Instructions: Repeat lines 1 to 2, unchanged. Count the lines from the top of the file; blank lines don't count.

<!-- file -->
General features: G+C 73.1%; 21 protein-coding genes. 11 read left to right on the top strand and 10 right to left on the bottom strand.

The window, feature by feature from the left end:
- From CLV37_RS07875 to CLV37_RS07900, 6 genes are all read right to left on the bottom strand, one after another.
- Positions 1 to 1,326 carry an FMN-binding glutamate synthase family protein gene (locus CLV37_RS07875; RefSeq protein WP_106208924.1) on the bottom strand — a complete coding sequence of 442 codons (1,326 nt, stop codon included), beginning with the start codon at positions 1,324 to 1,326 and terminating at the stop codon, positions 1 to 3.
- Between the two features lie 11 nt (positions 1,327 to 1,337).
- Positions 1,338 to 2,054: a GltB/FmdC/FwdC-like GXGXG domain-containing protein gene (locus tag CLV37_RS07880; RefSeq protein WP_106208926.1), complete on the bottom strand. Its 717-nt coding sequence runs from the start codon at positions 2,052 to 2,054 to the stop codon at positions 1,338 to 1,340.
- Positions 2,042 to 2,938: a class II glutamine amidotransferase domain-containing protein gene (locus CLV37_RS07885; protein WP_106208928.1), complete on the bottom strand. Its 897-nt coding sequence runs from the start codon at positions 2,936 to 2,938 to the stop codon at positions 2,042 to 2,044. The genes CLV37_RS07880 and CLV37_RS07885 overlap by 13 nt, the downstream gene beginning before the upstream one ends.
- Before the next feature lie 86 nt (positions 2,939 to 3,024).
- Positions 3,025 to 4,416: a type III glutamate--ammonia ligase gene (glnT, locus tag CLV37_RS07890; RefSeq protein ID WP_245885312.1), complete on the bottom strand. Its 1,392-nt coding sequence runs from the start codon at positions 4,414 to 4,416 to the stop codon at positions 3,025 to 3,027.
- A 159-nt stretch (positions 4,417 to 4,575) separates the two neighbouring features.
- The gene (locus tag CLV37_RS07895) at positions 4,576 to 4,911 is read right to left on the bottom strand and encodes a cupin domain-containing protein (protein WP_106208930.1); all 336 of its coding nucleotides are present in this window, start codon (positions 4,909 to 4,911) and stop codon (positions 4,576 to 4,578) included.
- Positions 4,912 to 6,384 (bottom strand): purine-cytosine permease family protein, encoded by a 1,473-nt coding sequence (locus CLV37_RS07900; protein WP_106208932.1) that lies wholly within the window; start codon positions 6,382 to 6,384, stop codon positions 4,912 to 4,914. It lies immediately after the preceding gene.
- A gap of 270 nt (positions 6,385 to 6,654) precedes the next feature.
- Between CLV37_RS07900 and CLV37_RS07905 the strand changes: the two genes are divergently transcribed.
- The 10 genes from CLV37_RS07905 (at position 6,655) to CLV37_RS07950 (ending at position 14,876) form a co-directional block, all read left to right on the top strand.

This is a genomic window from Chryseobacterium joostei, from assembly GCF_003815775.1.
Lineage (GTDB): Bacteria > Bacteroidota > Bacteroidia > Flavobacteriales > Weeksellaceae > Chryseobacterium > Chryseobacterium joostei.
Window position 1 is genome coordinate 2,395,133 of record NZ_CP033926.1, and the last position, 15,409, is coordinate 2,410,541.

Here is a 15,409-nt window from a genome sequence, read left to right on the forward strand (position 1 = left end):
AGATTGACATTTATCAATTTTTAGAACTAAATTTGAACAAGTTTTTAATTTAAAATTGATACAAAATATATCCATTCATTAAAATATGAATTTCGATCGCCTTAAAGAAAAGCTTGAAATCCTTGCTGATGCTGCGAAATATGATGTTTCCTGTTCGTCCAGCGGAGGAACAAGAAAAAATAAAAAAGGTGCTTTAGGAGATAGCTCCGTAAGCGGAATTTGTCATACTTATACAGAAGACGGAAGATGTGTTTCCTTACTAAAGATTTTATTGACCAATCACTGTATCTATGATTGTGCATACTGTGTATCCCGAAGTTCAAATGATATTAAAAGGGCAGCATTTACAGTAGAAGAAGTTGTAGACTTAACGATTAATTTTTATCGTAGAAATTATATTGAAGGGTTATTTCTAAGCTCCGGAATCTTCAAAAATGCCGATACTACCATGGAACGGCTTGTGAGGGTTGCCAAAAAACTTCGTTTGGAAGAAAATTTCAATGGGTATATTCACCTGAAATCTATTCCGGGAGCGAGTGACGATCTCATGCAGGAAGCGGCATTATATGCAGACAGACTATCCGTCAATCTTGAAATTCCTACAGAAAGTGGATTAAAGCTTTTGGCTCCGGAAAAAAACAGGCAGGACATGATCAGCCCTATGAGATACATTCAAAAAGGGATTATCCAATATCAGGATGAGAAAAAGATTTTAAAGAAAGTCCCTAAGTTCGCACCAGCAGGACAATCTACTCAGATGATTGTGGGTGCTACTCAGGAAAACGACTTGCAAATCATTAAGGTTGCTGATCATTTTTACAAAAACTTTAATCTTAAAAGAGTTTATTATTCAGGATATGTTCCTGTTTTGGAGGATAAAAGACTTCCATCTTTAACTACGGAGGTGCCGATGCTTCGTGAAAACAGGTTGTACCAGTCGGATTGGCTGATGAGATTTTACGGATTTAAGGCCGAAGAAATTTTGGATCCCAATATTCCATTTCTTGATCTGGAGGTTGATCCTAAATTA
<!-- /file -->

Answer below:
General features: G+C 73.1%; 21 protein-coding genes. 11 read left to right on the top strand and 10 right to left on the bottom strand.

The window, feature by feature from the left end: